Data models show that the state's turtle populations cannot sustain any more losses.
In an effort to bolster the populations of common snapping and soft-shell turtles, the state of Missouri has taken the initial steps to ban the commercial hunting of these important species.
Currently fewer than 1,000 turtles are harvested from the Mississippi and Missouri rivers, but population models have shown that existing turtle populations can’t sustain any level of commercial hunting, according to the St. Louis Post Dispatch. This has led to the Missouri Department of Conservation to change the rules, banning the commercial collection of the common snapping turtle (Chelydra serpentina), spiny softshell turtle (Apalone spinifera), and the smooth softshell turtle (Apalone mutica).
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Future projections based on the 2015 harvest, notes that five commercial turtle hunters will lose between $3,759 and $4,924 once the ban is in place.
“I’m so glad Missouri is poised to do the right thing for its turtles,” Collette Adkins, a biologist and senior attorney at the Minnesota-based Center for Biological Diversity said in a Center press release. “The science shows for-profit trapping is putting the state’s turtles at risk. If it’s finalized, this ban would protect the state’s turtles from trappers seeking to make a quick buck.”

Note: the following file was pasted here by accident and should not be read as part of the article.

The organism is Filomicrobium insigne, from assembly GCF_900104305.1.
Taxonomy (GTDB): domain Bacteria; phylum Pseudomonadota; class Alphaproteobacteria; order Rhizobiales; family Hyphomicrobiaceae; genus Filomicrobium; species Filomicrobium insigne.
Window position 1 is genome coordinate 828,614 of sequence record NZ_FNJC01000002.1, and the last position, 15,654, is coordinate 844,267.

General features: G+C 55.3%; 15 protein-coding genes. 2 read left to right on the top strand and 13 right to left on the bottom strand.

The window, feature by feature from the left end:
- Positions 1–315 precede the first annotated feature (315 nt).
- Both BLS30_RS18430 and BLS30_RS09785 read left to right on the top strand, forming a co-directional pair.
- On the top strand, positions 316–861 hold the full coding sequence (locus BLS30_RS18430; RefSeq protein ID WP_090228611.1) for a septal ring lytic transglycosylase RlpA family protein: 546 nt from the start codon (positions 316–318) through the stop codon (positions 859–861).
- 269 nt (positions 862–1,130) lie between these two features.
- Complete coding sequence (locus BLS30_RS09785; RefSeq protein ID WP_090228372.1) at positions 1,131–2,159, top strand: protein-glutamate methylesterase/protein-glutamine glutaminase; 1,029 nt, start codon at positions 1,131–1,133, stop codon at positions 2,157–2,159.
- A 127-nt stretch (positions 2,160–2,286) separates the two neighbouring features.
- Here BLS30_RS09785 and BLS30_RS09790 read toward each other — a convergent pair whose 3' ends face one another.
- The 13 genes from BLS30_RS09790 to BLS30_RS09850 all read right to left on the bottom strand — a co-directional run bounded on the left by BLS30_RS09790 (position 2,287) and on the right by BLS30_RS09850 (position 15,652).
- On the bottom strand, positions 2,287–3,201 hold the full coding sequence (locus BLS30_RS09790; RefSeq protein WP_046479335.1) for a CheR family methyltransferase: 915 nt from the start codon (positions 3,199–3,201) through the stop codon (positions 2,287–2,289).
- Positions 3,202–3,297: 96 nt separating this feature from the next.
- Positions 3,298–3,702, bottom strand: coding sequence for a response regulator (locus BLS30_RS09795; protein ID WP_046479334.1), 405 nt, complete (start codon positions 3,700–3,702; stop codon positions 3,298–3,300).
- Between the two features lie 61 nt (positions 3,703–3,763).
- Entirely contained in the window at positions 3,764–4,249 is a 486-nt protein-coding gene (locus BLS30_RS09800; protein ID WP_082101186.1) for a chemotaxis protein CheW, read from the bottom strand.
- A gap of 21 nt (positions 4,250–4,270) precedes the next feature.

Currently, if you hold a commercial fishing permit, you can take unlimited numbers of the common snapping turtle, spiny soft-shell turtles, and smooth soft-shell turtles from certain areas of the Missouri and Mississippi rivers, year round. According to the Missouri Department of Conservation, that is 1,100 river miles open to commercial turtle collection.
The majority of turtles are sent to China and other Asian countries for food and so-called medicinal purposes. China’s native turtle populations have already crashed, and it is resorting to legal and illegal means to satiate the desire of many in the country who eat turtle soup and use turtle parts for so-called medicinal purposes.